Beijing is trapped between oft-conflicting imperatives: economic dynamism and social stability. Under Xi, it has routinely prioritized the latter, deepening state domination of the economy in ways that have provoked the U.S., but that also helped maintain steady employment and manage China’s immense internal financial risks. Tariffs are a far smaller problem for China than internal dysfunction. But the duties are making Beijing’s tightrope walk of internal reform ever more precarious. In all likelihood, China will agree to whatever it deems necessary to make the tariffs go away. But if keeping order necessitates cheating on its commitments and risking a backlash, Beijing won’t hesitate.
What the U.S. Can Do
U.S. Trade Representative Robert Lighthizer is trying to make it harder for Beijing to backslide in a couple ways. The U.S. is insisting that concessions from Beijing be as explicit and quantifiable as possible. (Lighthizer says the agreement will exceed 110 pages.) The easier it is to identify cheating, the greater the reputational costs for Beijing and the easier it will be for Washington to make the case to the U.S. public and allies that pressure be revived. There are two main problems here: One, the Chinese system is exceedingly opaque, especially given the dominance of state-owned enterprises. Two, implementation progress on the biggest issues – forced technological transfers and cyber theft, for example – can’t easily be quantified or monitored. Thus, the U.S. is also demanding the right to independently assess whether China is living up to what it considers the spirit of the deal – and to unilaterally reimpose tariffs, without retaliation, if it concludes Beijing is falling short.
Still, these sorts of measures can do only so much. Trade deals, like most international agreements, last only as long as each side is willing to comply, which is why they tend to work only when they are truly in both sides’ interests. Either way, it’s really hard to make them binding. There won’t be any trade cops to make arrests when there’s a violation. The U.S. isn’t going to threaten war to enforce this sort of deal. Nor can the U.S. really take too much reassurance from measures like China’s new foreign ownership law, which would ostensibly help address the issue of forced technology transfers. The new law is vague, and Beijing has only so much ability and interest to enforce it at a granular level. (Trade lawyers say tech transfer typically happens willingly, often by foreign firms that are desperate for funding or that simply failed to adequately protect themselves under existing Chinese laws.) And when it comes to core technologies Beijing deems critical for initiatives like next-generation military applications, all bets are off. Law in China is applied only to the extent that it serves the Communist Party’s interests.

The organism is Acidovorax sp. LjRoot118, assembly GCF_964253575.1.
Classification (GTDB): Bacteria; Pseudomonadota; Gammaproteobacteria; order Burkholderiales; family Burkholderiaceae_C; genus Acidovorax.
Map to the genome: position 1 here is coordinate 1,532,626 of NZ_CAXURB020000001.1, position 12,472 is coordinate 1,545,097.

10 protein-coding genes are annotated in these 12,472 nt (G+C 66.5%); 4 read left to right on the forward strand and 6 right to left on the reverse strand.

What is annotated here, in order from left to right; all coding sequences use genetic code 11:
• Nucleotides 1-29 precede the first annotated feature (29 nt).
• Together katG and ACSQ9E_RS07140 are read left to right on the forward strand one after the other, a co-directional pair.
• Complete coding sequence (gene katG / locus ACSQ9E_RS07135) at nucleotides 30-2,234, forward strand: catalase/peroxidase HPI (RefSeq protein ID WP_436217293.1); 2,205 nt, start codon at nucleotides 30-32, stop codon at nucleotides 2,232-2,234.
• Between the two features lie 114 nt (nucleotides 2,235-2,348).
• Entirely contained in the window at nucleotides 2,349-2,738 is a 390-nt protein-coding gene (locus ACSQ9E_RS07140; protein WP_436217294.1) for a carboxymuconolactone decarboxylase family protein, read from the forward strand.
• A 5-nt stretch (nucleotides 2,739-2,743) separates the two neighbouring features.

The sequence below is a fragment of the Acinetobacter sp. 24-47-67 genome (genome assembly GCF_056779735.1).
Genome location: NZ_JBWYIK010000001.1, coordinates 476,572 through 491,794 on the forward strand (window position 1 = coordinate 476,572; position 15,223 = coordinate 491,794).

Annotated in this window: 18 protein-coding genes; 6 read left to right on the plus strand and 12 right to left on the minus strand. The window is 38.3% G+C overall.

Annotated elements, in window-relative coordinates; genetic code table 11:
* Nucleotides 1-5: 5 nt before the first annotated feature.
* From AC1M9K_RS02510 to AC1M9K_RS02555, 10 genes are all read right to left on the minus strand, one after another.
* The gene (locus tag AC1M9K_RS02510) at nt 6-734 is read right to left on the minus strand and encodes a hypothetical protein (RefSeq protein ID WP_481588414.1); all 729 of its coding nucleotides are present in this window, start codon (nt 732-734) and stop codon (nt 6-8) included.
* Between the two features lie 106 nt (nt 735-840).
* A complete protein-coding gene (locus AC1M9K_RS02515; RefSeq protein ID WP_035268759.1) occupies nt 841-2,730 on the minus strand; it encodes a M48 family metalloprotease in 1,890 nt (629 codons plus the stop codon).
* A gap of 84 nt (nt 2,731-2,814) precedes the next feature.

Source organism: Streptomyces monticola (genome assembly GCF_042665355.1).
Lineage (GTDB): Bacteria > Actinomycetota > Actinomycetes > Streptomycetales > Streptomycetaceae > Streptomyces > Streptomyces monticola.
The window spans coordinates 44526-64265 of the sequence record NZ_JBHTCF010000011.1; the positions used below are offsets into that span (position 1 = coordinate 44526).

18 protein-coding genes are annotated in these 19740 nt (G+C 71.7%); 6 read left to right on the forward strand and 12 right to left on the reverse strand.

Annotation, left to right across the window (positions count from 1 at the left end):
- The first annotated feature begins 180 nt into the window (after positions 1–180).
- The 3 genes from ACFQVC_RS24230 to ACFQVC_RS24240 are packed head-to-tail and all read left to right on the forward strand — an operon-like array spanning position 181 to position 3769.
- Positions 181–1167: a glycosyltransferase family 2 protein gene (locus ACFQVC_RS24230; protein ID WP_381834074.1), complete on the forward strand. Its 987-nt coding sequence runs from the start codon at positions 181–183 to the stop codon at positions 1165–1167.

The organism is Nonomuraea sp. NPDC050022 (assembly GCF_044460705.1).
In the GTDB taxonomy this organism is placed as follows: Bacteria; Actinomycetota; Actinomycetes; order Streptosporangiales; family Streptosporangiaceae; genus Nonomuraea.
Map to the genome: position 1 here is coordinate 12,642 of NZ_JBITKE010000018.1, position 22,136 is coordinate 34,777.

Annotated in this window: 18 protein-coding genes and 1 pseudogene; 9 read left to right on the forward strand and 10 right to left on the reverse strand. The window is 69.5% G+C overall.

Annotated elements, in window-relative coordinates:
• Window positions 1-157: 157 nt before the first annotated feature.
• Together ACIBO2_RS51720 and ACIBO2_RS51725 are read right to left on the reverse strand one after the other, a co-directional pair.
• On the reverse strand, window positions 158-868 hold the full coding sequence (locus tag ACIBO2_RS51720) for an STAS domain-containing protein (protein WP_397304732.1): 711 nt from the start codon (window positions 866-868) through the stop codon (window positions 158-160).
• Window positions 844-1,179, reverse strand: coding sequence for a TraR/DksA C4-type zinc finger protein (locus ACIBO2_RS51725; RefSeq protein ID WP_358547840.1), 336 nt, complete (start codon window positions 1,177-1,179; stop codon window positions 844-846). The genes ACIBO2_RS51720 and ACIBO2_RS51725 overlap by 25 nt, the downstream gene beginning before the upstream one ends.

This isn’t to say China won’t have reasons beyond the lure of tariff relief to continue to comply. A lot of what Beijing will likely concede is fairly low-hanging fruit. For example, it’s expected to pledge to refrain from artificially weakening its currency (currently, it’s trying to keep the yuan from collapsing) and to buy more U.S. goods (items it needs to import anyway). Its measures to improve intellectual property protections, meanwhile, are needed to reassure spooked foreign investors, ease discontent among domestic private firms fed up with their state-owned counterparts, and further erode the U.S. business community’s support for the trade war. Countries often use trade agreements to bring recalcitrant domestic players obstructing needed reforms into line. And Beijing has a real need to repair its image abroad. The trade war has triggered a slow-motion stampede to the exits by foreign firms in the country, while also intensifying the spotlight on internal practices, deterring new investment. It’ll be dealing with the fallout of this for years and has ample reason to let the U.S. lose interest.
But structural reforms like ending industrial subsidies and scaling back the state’s role in the economy would be an order of magnitude trickier for Beijing to implement. These issues also happen to be at the heart of U.S. grievances. Even if the U.S. can pressure China into including concessions in these areas in the deal, it will be an exceedingly wobbly deal, however many pages it runs.